How many 5 digit numbers can be formed using digits 1,2,3 with exactly one digit repeating 3 times.

Q: How many 5 digit numbers can be formed using digits 1,2,3 with exactly one digit repeating 3 times.

Ans: We can choose the digit that repeats in 3c1 ways. The remaining two digits in the 5 digits number can either be same or different. If they are same, there are 2 ways of choosing the digit. In total there would be:

3c1 * ( 2* 5!/(2!*3!) + 5!/(3!)) = 120.

But the answer is 90. Can some one please explain how.

• But the two remaining digits can´t be the same if you use all the digits of 1,2 and 3. – callculus Oct 28 '18 at 13:59
• Example of a 5 digit number with one digit repeating 3 times is 21131 or 21121. In 21131 the remaining two digits 2 and 3 are different. – Hacky wacky Oct 28 '18 at 14:02
• Yes you can interpret it like this. But you maybe also can say, that every number must contain the numbers 1,2,3. – callculus Oct 28 '18 at 14:04
• 120 is correct, you are right, the given answer is wrong. – Parcly Taxel Oct 28 '18 at 14:05
• I understand your point. But here is the question verbatim: The number of – Hacky wacky Oct 28 '18 at 14:06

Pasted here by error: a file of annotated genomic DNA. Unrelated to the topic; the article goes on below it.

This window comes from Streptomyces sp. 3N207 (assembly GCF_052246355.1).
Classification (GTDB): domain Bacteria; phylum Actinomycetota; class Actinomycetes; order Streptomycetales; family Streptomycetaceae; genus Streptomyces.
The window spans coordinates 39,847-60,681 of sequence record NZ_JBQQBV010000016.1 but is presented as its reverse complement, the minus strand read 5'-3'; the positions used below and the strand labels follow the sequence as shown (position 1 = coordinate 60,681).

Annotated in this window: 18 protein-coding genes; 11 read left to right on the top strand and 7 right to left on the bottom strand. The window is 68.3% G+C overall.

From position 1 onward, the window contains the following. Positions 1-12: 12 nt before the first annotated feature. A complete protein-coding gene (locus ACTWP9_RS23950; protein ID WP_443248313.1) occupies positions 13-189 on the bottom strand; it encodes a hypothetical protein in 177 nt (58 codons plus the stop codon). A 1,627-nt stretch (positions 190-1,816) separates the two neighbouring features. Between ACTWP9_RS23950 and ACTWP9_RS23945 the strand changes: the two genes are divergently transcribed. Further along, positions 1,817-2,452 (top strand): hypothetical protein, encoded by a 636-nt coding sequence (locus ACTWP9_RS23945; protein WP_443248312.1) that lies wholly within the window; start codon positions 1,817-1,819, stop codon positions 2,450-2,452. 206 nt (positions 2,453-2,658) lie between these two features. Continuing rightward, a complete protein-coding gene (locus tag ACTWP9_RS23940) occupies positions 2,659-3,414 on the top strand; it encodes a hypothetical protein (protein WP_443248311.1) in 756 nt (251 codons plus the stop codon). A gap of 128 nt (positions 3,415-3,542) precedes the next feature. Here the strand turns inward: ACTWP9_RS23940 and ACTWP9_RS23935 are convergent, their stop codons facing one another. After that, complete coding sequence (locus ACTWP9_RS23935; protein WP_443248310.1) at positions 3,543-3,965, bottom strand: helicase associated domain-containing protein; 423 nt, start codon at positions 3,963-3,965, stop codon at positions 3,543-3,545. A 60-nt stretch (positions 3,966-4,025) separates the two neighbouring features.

Let´s assume that we don´t have to use all digits 1,2 and 3 to form the number. We define $$X,Y,Z\in \{1,2,3 \}$$

Case 1: Two different groups of digits, where each group consists of one kind of number.: $$XXXYY$$

These sequence can be arranged in $$\frac{5!}{3!\cdot 2!}=\frac{120}{12}=10$$ ways.

$$X$$ and $$Y$$ can have the following combinations: $$(1,2);(2;1);(1,3);(3,1);(2,3);(3,2)$$

Thus for case 1 we have $$6\cdot 10=60$$ ways.

Case 2: Three different groups of digits where each group consists of one kind number and one group has 3 digits: $$XXXYZ$$. This sequence can be arranged in $$\frac{5!}{3!\cdot 1!\cdot 1!}=\frac{120}{6}=20$$ ways.

$$X,Y,Z$$ can have $$3$$ combinations and for case 2 there exists $$60$$ ways.

Finally we can say that $$120$$ five digit numbers can be formed using digits 1,2,3 with exactly one digit repeating 3 times.

• The explanation for case 1 is perfectly valid. But case 2 is slightly wrong. For the group XXXYZ, we are using all the digits in which one is repeating 3 times. So the number of ways in which you can choose the repeating number is 3. Hence there can be 20 * 3 arrangements of type XXXYZ. – Hacky wacky Oct 28 '18 at 15:11
• @Hackywacky Indeed I get 120 as well. – callculus Oct 28 '18 at 15:31